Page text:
We’re not your traditional siloed university office—even though aMDI is part of an academic institution, we move at the pace of industry. What differentiates us from other university kinds of programs is our intellectual property policy—anything that innovators pay for, they own. Inventors are named on patents, and our intellectual property policies are very liberal. It makes us very attractive to companies that are very sensitive about trade secrets. We treat every client in complete confidentiality and students and faculty like any other industrial commercial partner. We’re not trying to compete with them—we’re trying to help them solve a problem and connect them with contract manufacturing, packaging, sterilization services, regulatory people, etc. We’re a one-stop service—we don’t provide them all, but we are your partner to help steward you along that whole commercialization pathway.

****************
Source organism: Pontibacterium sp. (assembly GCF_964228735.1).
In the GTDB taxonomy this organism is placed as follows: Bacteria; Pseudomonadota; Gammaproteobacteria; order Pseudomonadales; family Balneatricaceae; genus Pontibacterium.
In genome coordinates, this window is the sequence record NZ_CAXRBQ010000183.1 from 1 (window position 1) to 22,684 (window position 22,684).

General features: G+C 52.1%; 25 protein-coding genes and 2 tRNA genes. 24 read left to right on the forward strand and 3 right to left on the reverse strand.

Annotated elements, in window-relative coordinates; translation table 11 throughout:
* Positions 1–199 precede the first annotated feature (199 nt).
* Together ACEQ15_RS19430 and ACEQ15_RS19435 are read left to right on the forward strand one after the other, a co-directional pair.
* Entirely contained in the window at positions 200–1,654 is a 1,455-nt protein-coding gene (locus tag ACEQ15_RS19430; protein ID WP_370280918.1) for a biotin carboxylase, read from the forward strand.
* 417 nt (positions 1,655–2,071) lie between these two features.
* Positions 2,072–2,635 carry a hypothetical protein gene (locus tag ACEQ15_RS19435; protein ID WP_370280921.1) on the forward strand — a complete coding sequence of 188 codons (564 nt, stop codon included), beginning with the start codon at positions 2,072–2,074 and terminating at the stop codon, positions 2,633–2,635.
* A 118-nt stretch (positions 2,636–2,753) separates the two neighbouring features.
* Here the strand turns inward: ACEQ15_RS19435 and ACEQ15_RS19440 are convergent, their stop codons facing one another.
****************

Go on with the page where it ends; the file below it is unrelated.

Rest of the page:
What’s one piece of advice that you’d give an early-stage medical device company?
Go into it with the expectation that there is a great deal to learn. Everything will shock you, from cost trade-offs between 3D Additive and other traditional manufacturing processes. Get several quotes on anything, get two experts in each field and not all from the same town or neighborhood.